Lively, entertaining reviews of, and essays on, old and newer films and everything relating to them, written by professional author William Schoell.

Thursday, November 26, 2009



Last year with little fanfare this new court-TV show slipped into the line-up with allegedly tough New York prosecutor Jeanine Pirro in the role of judge, a role that, frankly, doesn't suit her very well. There are two kinds of reality court TV programs. The first kind -- Judge Judy and The People's Court with Judge Milian are good examples -- features an actual experienced judge who absolutely controls his or her courtroom and won't brook any nonsense. The second kind -- Judge Mathis, Judge Joe Brown, and now Judge Pirro are good examples -- are cut from the "Jerry Springer" cloth and have a judge -- real or imagined -- who allows the litigants to run off at the mouth, take over the court, and publicly disgrace their fool selves for the sake of the audience. Their selling point is sleaze and humiliation. [The fact that Judge Judy, who does not allow this nonsense, leads the pack in the ratings doesn't seem to have impressed itself upon the producers of these other shows. Judge Pirro comes from the same camp as Judge Mathis. ] "Judge" Pirro not only doesn't display much courtroom savy -- she sllows people to talk over her all the time [imagine Judy doing that!] -- but doesn't seem to have the intellectual depth to really see what's going on in certain cases. One case of harrassment between two women clearly had intimations of homophobia and self-hatred, but it was all above the head of Pirro. On one episode she had two drug dealers in front of her, and while she expressed amazement at the situation, she never made any mention of "unclean hands." She actually awarded one of these scuzzbags $1500 for mental distress because the other one claimed he stole both money and drugs from him at gunpoint when he didn't. Who cares? Not only does this call into question Pirro's competency as a "judge," it calls into question her competency as a prosecutor or anything else. Hopefully this will come back to bite her in the ass should she ever decide to run for public office when her five minutes of fame are over. One senses that as long as the occasional male litigant tells Pirro that she's "hot" and the checks roll in, Pirro doesn't give a damn.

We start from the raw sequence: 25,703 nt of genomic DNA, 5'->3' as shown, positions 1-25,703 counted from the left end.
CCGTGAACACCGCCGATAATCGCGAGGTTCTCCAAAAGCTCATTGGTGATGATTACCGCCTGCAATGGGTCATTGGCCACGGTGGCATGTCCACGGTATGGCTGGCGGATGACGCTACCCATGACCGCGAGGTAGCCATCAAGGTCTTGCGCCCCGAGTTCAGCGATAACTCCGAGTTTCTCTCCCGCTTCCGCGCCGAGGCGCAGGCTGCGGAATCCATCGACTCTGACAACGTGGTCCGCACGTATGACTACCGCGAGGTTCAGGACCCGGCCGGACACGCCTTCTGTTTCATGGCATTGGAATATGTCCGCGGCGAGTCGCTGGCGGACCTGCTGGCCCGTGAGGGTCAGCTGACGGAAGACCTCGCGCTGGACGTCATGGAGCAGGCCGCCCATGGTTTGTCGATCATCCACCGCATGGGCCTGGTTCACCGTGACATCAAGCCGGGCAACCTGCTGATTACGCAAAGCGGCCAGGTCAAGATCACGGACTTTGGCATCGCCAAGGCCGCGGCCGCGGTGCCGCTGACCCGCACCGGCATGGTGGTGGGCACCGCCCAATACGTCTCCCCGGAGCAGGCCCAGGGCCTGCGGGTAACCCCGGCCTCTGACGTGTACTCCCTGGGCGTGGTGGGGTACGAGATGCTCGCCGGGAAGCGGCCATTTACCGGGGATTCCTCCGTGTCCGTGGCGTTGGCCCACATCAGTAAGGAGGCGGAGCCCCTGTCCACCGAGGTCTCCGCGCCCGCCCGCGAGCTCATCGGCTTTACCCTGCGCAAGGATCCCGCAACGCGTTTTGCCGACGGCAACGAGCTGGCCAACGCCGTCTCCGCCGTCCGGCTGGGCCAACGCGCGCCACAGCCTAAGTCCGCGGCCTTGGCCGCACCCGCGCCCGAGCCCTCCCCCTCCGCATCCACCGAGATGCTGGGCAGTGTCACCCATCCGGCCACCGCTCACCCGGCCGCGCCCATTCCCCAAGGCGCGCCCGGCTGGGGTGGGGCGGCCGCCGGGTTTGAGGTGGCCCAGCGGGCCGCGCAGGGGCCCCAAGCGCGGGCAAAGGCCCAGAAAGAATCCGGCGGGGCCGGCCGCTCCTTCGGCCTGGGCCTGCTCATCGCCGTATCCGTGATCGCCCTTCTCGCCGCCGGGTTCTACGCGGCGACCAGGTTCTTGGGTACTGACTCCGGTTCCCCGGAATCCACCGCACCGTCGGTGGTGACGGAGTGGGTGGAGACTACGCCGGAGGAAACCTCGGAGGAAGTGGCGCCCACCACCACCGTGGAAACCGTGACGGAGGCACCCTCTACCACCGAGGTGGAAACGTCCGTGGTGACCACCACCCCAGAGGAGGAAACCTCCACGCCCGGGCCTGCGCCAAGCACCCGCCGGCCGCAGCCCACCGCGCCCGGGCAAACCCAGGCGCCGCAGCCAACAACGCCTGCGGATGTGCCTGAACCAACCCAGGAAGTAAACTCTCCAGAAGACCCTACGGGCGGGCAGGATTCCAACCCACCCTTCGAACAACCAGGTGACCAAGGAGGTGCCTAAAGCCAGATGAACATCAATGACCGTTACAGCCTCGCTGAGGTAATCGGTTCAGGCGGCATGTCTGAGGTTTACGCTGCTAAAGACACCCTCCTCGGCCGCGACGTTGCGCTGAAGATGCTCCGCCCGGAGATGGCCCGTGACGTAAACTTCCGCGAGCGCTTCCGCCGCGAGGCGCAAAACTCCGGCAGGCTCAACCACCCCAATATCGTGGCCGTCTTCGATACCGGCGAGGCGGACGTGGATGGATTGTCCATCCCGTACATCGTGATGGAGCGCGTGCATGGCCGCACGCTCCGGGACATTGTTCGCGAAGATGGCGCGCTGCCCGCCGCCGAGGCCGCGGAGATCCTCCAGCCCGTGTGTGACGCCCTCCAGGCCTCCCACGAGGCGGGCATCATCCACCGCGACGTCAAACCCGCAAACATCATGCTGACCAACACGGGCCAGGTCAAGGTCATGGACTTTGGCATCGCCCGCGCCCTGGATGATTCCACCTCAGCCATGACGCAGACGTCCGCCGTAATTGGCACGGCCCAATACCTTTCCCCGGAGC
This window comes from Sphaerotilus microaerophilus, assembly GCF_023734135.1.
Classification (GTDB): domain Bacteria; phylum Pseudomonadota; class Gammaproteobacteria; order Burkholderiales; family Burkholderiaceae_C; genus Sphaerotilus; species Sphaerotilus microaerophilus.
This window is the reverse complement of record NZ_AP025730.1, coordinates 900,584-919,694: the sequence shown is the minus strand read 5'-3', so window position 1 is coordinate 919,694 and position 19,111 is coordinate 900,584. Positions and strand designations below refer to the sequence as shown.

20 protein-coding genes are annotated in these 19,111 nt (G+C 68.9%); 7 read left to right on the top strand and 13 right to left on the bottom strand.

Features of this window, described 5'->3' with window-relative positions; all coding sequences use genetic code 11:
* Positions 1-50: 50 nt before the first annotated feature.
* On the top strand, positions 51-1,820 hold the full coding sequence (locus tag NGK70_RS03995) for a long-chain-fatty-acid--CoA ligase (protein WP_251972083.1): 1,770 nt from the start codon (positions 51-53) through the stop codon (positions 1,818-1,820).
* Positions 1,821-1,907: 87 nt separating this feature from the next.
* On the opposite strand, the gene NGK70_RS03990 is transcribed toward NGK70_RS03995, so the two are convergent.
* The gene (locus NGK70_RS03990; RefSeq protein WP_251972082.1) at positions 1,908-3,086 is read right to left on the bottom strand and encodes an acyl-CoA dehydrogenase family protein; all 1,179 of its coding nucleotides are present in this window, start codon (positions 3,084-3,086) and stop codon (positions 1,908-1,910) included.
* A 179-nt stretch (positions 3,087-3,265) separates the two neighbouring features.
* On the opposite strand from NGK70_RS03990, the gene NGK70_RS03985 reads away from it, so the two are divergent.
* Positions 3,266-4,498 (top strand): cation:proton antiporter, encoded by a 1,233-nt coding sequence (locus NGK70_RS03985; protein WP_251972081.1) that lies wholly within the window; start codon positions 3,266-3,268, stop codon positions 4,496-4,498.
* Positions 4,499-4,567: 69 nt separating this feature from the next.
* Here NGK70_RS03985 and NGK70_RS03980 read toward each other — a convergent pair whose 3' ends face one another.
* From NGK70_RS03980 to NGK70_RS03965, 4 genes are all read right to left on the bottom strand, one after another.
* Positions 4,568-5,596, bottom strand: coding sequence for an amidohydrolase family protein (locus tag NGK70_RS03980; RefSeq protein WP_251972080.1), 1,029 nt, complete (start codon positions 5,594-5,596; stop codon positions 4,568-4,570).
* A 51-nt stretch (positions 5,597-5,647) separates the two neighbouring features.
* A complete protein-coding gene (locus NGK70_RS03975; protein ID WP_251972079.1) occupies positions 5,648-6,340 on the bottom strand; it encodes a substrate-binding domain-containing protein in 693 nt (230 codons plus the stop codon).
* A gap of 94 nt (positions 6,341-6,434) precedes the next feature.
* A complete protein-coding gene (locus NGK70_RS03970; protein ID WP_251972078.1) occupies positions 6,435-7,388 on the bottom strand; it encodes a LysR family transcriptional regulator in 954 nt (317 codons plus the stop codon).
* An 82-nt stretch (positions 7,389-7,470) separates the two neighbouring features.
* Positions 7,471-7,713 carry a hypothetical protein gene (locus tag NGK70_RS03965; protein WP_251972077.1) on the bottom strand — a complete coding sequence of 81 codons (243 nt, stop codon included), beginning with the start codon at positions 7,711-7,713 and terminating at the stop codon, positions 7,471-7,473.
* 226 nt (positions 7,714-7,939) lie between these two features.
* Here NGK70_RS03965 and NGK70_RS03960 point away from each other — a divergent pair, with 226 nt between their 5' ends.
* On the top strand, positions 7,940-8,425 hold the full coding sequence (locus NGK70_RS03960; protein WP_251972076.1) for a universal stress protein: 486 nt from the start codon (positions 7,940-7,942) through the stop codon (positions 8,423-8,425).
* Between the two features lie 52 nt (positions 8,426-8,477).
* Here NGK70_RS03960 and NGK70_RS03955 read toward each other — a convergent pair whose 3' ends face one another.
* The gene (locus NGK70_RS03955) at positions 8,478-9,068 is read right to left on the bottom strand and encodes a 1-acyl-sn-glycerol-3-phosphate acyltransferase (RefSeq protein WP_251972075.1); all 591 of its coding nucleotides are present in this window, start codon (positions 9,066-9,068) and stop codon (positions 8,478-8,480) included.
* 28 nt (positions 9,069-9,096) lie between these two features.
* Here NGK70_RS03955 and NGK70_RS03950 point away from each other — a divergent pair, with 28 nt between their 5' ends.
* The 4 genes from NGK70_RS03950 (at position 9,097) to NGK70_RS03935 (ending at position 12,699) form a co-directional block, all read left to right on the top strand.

Verdict: Disgraceful and scuzzy! Watch Judge Judy instead. *.

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